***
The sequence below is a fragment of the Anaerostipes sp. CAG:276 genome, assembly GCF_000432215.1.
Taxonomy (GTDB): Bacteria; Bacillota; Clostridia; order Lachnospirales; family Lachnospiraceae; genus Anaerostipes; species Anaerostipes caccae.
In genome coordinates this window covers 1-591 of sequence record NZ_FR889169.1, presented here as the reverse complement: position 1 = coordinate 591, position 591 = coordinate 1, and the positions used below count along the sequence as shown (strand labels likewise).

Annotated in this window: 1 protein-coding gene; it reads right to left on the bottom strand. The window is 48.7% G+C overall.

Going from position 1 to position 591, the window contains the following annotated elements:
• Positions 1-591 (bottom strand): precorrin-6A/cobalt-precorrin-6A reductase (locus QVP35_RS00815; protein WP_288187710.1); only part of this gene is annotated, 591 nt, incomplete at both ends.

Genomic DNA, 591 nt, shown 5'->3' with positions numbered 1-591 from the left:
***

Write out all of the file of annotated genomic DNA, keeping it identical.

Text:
The sequence below is a fragment of the Anaerostipes sp. CAG:276 genome, assembly GCF_000432215.1.
Taxonomy (GTDB): Bacteria; Bacillota; Clostridia; order Lachnospirales; family Lachnospiraceae; genus Anaerostipes; species Anaerostipes caccae.
In genome coordinates this window covers 1-591 of sequence record NZ_FR889169.1, presented here as the reverse complement: position 1 = coordinate 591, position 591 = coordinate 1, and the positions used below count along the sequence as shown (strand labels likewise).

Annotated in this window: 1 protein-coding gene; it reads right to left on the bottom strand. The window is 48.7% G+C overall.

Going from position 1 to position 591, the window contains the following annotated elements:
• Positions 1-591 (bottom strand): precorrin-6A/cobalt-precorrin-6A reductase (locus QVP35_RS00815; protein WP_288187710.1); only part of this gene is annotated, 591 nt, incomplete at both ends.

Genomic DNA, 591 nt, shown 5'->3' with positions numbered 1-591 from the left: